Monday, June 18, 2007

Chomsky challenged (not on Middle East)

The Chronicle of Higher Education:
The Pirahã are an 'ordinary sort of folk,' says Philip Oltermann, a contributor to the British magazine. 'They enjoy chatting and socializing,' as well as 'a drink or two -- not unlike your average Brit.' This 'obscure little tribe from the Brazilian rain forest,' though, may have disproved the most central theory in linguistics.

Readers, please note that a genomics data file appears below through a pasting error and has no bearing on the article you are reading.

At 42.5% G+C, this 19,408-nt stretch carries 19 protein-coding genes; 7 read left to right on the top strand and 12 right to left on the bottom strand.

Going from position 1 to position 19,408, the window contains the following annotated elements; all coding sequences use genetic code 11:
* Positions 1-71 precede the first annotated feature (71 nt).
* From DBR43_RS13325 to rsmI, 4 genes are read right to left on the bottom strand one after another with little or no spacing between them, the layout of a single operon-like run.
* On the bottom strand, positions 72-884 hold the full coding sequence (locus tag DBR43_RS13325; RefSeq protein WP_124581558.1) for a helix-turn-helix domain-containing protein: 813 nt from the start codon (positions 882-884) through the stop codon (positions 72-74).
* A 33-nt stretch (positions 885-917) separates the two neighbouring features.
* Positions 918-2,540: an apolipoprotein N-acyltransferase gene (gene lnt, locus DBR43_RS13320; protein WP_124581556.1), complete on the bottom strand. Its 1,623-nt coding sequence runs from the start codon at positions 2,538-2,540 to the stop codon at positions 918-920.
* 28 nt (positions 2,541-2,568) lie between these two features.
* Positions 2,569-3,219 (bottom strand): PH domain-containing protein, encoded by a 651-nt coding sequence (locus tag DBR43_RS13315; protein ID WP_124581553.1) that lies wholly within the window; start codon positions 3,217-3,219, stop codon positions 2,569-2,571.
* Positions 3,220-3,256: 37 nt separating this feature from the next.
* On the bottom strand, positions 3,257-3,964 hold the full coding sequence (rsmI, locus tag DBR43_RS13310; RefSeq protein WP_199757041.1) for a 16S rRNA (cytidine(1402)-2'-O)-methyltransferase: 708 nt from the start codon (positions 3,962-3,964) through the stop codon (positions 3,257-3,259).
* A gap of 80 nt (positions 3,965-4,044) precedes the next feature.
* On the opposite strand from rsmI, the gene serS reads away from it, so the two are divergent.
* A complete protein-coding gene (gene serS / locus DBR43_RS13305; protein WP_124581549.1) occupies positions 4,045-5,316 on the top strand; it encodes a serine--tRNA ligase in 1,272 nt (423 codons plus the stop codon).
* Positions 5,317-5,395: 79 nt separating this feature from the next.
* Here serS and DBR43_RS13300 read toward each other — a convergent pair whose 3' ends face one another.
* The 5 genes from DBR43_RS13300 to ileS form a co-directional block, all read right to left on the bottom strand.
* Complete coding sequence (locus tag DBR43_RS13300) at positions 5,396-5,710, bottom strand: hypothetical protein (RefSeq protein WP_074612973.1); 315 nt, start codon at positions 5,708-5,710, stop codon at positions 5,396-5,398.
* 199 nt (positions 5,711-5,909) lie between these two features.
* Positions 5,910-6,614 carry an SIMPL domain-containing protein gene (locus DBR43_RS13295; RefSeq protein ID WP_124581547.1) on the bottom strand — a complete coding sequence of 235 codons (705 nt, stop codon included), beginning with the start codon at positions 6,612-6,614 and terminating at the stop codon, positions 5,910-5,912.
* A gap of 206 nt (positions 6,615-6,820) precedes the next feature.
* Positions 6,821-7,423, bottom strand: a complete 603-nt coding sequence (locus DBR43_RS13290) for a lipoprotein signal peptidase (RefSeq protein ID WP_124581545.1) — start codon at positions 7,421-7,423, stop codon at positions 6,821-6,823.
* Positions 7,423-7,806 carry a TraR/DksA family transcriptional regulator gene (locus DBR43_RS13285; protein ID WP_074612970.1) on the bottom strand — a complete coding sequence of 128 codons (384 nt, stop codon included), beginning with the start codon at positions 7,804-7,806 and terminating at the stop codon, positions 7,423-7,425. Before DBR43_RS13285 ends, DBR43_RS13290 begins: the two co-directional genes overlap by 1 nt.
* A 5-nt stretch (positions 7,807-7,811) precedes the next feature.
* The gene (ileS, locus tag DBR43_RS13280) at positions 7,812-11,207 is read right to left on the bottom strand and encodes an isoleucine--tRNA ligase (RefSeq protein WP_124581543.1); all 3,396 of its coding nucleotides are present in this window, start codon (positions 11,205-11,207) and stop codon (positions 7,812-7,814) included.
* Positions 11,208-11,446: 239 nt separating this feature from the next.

In 2005, Daniel L. Everett, chair of the department of languages, literature, and cultures at Illinois State University, described Pirahã life in the journal Current Anthropology. His analysis was based on years of living with the tribe. According to Mr. Everett, the tribe is unique because it lacks basic numbers and counting, a vocabulary for colors, a past perfect tense, and a creation myth.

He described Pirahã culture as 'so exceptional that its existence fundamentally contradicted basic beliefs about language, and packed a powerful punch against the man whose theories led to those beliefs: Noam Chomsky,' writes Mr. Oltermann.

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